Forget aerobics, pumping iron could help you live longer.
For 15 years, researchers followed over 30,000 people aged 65 and over to see how their fitness habits affected their life spans.
They found that those who lifted weights twice per week cut their risk of dying earlier by 46%, compared to those who strength trained less or not at all.
Those who engaged in strength training were also less likely to die of heart disease or cancer.
Despite the health benefits, only 9.6% of the study’s participants regularly performed strength training activities like lifting weights, stair climbing or using resistance bands .
The health effects were the same for those who strength trained regardless of differences in health concerns like diabetes, drinking alcohol and smoking.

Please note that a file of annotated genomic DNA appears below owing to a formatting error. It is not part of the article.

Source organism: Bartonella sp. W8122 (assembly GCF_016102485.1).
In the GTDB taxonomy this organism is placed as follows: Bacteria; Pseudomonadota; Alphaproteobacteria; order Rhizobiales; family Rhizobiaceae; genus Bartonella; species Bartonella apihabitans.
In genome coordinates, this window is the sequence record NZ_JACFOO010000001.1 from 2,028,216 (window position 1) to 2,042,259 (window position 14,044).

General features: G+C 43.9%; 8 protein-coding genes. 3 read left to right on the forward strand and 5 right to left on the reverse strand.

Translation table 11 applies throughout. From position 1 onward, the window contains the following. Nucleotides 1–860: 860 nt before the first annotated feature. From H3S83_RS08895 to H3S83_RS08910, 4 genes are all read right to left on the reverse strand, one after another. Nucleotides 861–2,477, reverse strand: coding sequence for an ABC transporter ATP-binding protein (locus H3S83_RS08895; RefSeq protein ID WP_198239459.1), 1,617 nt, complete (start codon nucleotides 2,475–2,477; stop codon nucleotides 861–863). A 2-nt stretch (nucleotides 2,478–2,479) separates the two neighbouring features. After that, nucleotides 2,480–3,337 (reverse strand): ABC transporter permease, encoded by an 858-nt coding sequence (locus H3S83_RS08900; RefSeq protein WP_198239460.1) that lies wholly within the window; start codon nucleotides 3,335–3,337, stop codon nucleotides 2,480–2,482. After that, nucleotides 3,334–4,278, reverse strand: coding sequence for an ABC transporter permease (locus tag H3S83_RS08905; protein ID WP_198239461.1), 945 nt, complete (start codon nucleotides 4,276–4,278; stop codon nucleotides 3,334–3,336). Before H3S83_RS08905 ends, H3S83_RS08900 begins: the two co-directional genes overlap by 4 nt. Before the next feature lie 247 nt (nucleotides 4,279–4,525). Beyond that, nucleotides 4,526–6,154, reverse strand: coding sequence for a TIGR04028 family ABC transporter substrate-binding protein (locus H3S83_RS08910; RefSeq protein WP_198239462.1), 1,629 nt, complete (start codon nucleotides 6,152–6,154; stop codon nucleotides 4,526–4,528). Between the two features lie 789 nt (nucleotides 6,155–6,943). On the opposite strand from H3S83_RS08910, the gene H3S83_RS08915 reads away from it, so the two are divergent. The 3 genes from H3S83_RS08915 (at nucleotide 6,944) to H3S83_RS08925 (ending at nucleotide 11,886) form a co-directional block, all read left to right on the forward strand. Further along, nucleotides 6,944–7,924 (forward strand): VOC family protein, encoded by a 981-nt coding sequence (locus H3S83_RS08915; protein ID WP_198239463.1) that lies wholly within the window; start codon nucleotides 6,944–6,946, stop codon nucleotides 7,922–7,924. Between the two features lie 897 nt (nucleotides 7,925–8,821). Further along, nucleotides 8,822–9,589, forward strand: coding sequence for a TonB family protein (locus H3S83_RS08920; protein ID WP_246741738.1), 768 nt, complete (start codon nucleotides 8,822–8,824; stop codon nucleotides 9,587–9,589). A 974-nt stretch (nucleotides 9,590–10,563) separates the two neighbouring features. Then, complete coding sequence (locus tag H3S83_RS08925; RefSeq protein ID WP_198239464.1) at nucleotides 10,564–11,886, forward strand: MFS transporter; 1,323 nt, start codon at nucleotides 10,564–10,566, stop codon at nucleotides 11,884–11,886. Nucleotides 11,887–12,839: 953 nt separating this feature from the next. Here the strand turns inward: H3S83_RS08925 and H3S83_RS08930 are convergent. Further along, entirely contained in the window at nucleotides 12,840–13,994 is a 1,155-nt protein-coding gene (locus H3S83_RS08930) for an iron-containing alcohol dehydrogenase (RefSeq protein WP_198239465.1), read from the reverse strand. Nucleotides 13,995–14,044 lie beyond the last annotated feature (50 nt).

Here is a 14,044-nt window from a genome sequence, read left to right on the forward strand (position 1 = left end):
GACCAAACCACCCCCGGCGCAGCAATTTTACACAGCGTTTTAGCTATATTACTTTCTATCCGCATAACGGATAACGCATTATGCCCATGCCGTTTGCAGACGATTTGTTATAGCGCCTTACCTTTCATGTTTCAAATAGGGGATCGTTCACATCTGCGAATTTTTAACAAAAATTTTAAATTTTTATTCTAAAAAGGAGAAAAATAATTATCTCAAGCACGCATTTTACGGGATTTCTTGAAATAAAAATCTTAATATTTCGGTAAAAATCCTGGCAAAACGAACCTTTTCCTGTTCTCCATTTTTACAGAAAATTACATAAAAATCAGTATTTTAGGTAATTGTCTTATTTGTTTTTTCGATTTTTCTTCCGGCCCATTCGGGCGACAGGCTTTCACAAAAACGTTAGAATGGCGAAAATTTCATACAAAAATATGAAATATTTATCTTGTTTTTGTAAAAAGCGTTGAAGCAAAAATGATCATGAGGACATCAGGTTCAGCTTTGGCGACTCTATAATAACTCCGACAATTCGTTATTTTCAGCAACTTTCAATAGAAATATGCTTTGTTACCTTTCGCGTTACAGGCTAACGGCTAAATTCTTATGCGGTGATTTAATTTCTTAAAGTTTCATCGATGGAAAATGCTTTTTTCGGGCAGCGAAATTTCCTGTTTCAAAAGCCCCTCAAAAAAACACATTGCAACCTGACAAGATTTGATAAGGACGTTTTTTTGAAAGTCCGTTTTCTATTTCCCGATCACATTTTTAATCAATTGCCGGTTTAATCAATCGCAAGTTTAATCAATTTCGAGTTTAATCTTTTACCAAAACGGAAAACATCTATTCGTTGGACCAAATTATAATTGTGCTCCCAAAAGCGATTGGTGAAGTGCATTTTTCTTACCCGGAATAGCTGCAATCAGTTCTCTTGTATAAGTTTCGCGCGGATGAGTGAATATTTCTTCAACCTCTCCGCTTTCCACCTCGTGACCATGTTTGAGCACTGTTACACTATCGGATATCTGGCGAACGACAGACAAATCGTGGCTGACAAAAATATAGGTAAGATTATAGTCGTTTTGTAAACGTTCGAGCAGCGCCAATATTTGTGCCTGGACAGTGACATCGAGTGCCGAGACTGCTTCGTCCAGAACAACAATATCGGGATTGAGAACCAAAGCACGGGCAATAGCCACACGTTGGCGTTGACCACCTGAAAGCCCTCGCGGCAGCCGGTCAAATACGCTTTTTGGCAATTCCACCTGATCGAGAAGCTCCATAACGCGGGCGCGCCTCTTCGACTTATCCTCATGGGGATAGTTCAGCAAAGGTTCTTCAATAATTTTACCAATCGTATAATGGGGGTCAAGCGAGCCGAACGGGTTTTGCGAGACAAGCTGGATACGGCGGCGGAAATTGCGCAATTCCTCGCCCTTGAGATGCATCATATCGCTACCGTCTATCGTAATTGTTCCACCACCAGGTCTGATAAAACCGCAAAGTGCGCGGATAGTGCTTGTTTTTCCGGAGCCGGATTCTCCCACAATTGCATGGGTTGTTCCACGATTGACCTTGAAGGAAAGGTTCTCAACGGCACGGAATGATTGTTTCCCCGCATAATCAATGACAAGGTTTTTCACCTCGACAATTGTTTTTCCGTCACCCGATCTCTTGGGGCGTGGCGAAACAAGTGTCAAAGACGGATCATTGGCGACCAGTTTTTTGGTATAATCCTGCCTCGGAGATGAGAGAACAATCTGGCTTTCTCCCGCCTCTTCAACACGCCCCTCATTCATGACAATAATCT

Strength training is beneficial to health as it increases bone density and strengthens muscles.
This can improve balance and stability, both of which are major factors in falls and fractures, which can be disabling to many older people.
For those who want to try strength training out at home, Shannon Jewell, club manager at Alex Fitness, recommends focusing on combining several movements linking your lower and upper body.
“Combining compound (multiple muscle) movements performed in a controlled manner will task your central nervous system, resulting in improved strength and balance gains,” she explained.
“Both areas are key for anyone over the age of 65.”
Before exercising, it’s really important to warm up so you don’t hurt yourself.
Tom Godwin, course tutor and developer at Train Fitness, says: “This will help to get you ready for the workout ahead and also reduce the risk of injury.
“It should involve an element that will help to increase the heart rate (pulse raiser) and some form of stretching (mobility).”